A 67 year old male was referred to the Pi Dental Center at the Institute for Facial Esthetics with a prior diagnosis of "no bone in the maxilla." His desire for treatment included "fixed teeth" and improved esthetics. The following medical conditions were detrimental to the long-term prognosis of his case, but not insurmountable. He presented with diabetes, emphysema, high blood-pressure, as well as dry mouth. To make matters worse, he smoked 2 packs of cigarettes a day and admitted to an intense parafunctional habit of clenching.

Pre-treatment condition

Clinical Exam

Following a thorough oral examination, which included assessment of the existing prosthetics, diagnostic casts, panorex and AP and lateral cephalometric radiographs.

Treatment Photos

Patient Profile

A 67 year old male was referred to the Pi Dental Center at the Institute for Facial

Esthetics with a prior diagnosis of "no bone in the maxilla." His desire for treatment

included "fixed teeth" and improved esthetics. The following medical conditions were

detrimental to the long-term prognosis of his case, but not insurmountable. He

presented with diabetes, emphysema, high blood-pressure, as well as dry mouth. To

make matters worse, he smoked 2 packs of cigarettes a day and admitted to an

intense parafunctional habit of clenching.

Final Prosthesis

Clinical Exam

Following a thorough oral examination, which included assessment of the existing

prosthetics, diagnostic casts, panorex and AP and lateral cephalometric radiographs

 

Radiographic Study

Following a 20-second cone beam i-Cat scan the DICOM files were converted to 3-

D planning files using the Nobel Biocare Procera software. Evaluation of the bone

volume confirmed the original “no bone maxilla” diagnosis. (Fig. 2) The anterior

maxilla suffered combination syndrome exacerbated by the mandibular anterior

implant supported overdenture. The maxilla at the floor of the nose ranged from 0.5

to 2mm, except for an 8mm island of bone at the midline. The posterior maxilla also

exhibited extreme atrophy with expanded antra bilaterally. The left sinus was

previously grafted with a xenograft in the area of the failing mini implants. The bone

at the floor of the sinus in all other areas was less than 3mm.

 

Clinical Course

The non-integrated mini implants were easily removed by reverse turning.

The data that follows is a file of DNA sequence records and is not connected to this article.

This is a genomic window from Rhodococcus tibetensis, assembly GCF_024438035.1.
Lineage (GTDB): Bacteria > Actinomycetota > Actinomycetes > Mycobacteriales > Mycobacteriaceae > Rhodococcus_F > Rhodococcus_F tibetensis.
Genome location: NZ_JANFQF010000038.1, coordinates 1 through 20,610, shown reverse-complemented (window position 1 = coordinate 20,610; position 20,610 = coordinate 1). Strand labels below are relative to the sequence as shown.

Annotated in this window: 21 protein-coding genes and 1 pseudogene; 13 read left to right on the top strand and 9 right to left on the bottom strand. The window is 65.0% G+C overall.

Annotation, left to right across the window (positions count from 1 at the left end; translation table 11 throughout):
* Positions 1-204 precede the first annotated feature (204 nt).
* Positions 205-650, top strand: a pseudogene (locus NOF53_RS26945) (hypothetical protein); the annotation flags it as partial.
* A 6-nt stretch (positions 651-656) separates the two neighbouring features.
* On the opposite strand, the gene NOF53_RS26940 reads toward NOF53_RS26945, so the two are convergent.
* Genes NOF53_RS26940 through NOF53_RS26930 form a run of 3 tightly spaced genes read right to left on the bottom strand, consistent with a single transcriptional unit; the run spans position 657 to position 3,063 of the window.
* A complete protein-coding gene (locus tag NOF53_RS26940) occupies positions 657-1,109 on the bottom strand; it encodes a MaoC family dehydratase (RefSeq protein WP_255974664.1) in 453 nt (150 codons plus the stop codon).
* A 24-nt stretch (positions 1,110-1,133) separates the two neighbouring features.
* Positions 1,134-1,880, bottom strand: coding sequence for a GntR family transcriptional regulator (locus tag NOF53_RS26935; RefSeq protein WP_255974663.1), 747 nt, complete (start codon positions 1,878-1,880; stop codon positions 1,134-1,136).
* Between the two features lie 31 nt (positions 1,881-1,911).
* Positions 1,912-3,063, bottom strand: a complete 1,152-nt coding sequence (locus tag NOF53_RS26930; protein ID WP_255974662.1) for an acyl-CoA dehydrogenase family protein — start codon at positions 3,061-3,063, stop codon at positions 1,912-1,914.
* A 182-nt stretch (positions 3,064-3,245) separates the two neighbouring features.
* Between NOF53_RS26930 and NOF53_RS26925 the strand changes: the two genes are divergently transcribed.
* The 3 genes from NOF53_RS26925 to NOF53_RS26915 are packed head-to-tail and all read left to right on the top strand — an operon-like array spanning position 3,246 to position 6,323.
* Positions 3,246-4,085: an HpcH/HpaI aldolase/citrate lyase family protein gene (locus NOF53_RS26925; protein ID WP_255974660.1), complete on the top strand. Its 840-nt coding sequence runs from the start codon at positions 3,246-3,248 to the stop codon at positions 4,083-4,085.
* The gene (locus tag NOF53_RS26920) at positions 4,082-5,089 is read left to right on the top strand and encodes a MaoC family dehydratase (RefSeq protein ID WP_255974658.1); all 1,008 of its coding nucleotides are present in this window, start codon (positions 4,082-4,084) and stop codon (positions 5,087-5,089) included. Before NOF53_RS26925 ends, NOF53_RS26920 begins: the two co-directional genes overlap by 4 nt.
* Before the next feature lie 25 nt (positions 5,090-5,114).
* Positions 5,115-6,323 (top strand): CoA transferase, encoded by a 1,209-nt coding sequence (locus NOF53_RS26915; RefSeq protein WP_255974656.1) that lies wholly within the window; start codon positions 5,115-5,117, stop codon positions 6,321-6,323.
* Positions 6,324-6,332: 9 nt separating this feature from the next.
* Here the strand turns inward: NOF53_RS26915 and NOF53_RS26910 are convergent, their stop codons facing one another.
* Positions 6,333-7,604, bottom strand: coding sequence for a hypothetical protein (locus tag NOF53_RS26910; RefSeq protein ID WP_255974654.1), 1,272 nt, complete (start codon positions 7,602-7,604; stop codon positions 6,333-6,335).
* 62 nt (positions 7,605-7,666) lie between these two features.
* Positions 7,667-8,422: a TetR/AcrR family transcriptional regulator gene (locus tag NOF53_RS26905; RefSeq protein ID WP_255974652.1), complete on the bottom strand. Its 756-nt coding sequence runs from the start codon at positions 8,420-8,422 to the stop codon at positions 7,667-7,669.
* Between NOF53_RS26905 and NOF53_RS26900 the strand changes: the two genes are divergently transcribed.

Five implants were placed using Nobel Biocare's guide protocol. In the anterior, 2 paranasal Brånemark 3.75mm diameter implants and one midline implant were placed. Additionally, 2 pterygoid implants were also placed with the aid of the surgical guide.

Following the guided implant placement, the surgical guide was removed and full thickness flaps elevated to permit a lateral viewing window to be opened in both sinuses. Four Brånemark zygomatic implants were securely placed followed by flap closure and the construction of the screw retained fixed Teeth In A Day® all acrylic interim prosthesis.(Figs. 3 and 4) 

Our illustrations attest that he patient's goals were achieved. Not only did he leave the day of surgery with an implant supported Teeth In A Day® prosthesis, but his esthetics, speech and quality of life were immediately enhanced. 

Tags: dental implants

Prosthodontics Awareness Week a la Pi Dental Center

Posted by Thomas Balshi, DDS FACP on Apr 11, 2011 2:40:00 PM

Prosthodontics Awareness Week a la Pi Dental Center

April 4-9, 2011

Pi Team At Open House

When the American College of Prosthodontists announced their first designation of a Prosthodontics Awareness Week, the Pi team embraced the idea with gusto.  Here was an opportunity to showcase all that distinguishes a prosthodontic practice from a neighborhood dental office. 

Drs. Thomas Balshi and Glenn Wolfinger


We started with a simple question: Do YOU have a prosthodontist?  We threw it out there on the internet, in the local newspapers, and in banks and restaurants and supermarkets.  Then we elected to answer the question comprehensively by opening our doors to the community.

 

The Pi Dental Center invited prospective patients and all of our patient family to Open House.  We provided tours, question and answer sessions, refreshments, and a rolling slide show of dental trivia, before and after photos, and most importantly, bold statements that defined what a prosthodontist really is. Astoundingly one of the most successful parts of the event turned out to be the conversations between treated patients and those contemplating a whole new smile. The articulated enthusiasm and spirit of “go for it” were overwhelming.  Giveaway bags and a raffle rounded out the day.


Andrea Smiles at Pi Dental Center Open House